Mobile Methodologies by Ben Fincham, Mark McGuinness, Lesley Murray

By Ben Fincham, Mark McGuinness, Lesley Murray

How will we learn and symbolize cellular reports: of being in position momentarily, of passing via? This publication explores the flow of our bodies via area, analyzing perceived barriers and contemplating methodological responses, applied sciences and techniques designed to notify our knowing of people's event of flow via area.

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The future workshop is divided into three main phases: a critique phase, a utopian phase and an implementation phase. In the critique phase, participants are asked to formulate negative criticism about their working lives. They were allowed to criticise all parts of a specific issue, although the other participants are not allowed to discuss the validity of others’ critique. If a participant disagrees with a statement, he/she can pose a counter critique. Statements such as: ‘breaks becomes shorter and shorter’, ‘it is stressful not to know one’s working hours the following week’, ‘we are constantly changing managers’ and ‘the buses are worn out’, are all examples of criticisms expressed and subsequently noted on flipcharts.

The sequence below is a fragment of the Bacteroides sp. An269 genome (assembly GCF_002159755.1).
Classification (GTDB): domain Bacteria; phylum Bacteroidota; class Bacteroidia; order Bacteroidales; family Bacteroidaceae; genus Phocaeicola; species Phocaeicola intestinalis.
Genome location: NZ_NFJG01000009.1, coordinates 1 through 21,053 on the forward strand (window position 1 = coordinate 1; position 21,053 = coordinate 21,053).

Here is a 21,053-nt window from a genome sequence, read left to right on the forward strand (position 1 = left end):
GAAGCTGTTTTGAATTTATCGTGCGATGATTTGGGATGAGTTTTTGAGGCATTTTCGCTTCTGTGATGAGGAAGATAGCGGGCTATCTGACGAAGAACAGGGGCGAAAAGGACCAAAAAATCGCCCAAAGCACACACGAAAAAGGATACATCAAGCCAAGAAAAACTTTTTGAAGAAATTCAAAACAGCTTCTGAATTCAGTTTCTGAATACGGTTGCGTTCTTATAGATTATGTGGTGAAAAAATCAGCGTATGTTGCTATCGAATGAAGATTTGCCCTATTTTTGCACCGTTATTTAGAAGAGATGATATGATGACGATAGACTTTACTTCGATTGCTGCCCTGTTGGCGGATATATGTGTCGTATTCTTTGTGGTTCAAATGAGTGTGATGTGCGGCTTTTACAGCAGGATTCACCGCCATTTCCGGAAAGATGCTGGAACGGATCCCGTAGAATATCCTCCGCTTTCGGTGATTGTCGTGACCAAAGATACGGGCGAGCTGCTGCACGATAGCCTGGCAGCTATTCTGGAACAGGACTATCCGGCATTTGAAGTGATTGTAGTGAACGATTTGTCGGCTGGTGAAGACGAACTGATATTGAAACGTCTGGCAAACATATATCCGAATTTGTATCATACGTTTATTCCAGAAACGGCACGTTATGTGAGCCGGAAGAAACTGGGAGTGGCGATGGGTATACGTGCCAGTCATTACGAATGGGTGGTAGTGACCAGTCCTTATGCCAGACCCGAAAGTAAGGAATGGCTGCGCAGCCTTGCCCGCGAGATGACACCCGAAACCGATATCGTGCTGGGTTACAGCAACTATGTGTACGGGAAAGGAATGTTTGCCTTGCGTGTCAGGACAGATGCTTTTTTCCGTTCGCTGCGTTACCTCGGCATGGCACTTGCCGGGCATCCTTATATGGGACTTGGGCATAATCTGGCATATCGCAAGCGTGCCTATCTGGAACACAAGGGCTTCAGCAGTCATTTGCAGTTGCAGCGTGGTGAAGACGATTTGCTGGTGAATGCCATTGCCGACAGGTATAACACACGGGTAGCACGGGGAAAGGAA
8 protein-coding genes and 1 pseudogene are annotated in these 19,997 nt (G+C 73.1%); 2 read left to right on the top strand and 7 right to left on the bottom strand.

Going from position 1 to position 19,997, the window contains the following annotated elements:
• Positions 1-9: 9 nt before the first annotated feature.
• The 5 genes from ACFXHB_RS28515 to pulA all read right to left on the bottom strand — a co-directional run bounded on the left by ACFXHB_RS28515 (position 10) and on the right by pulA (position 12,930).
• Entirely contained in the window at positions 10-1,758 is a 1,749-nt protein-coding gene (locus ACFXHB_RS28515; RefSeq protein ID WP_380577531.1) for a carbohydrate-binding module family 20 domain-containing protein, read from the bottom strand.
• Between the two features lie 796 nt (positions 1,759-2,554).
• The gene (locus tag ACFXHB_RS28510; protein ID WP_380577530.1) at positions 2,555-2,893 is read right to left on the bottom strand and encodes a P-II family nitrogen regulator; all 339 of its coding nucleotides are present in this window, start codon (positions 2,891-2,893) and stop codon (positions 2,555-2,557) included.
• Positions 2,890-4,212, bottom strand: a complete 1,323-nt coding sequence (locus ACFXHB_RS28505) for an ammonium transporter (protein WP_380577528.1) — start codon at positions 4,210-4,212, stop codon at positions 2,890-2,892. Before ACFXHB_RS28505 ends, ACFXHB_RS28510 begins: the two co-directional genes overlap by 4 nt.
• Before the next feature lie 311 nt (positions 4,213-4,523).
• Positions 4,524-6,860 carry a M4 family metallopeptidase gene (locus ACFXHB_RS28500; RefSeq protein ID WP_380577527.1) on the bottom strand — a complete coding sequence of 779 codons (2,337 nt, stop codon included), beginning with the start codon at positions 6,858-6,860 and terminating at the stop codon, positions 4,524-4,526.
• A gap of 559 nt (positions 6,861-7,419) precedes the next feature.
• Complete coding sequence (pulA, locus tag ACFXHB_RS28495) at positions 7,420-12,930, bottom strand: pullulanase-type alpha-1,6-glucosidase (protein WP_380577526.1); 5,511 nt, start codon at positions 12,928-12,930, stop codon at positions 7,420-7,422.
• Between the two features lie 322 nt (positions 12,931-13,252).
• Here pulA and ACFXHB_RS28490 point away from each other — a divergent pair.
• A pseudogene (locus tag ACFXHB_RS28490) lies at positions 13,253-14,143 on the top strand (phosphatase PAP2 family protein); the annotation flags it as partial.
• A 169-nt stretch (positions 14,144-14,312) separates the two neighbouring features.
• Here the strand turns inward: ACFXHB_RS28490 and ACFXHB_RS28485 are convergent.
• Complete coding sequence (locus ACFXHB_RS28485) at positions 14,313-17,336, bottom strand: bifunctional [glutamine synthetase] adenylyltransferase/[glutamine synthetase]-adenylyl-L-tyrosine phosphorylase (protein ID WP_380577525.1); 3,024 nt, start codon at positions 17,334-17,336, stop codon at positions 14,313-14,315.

Who will use our results? Should our results aim at change? This reflexive approach, first and foremost, requires us to be transparent and explicit, Malene Freudendal-Pedersen et al. 27 and this is essential if the research produced should be open for utilisation by others. In addition, the clear visibility and rationale for certain courses of action will have a direct impact on the clarity of the research conclusions. In order to make reflexive choices, we work with a number of preconceptions.

The choices they make have a range of environmental and social consequences that the individual may be more or less aware of and reflective about. The following empirical work has been gathered in the ecological village Dyssekilde, which is located 50 km from Copenhagen. The information was gathered through in-depth, qualitative, individual interviews and focus group interviews. The case was chosen from a preconception that the residents of Dyssekilde – because of their conscious choice to live in an eco-village – were aware of the environmental consequences of late modern lives and actions.

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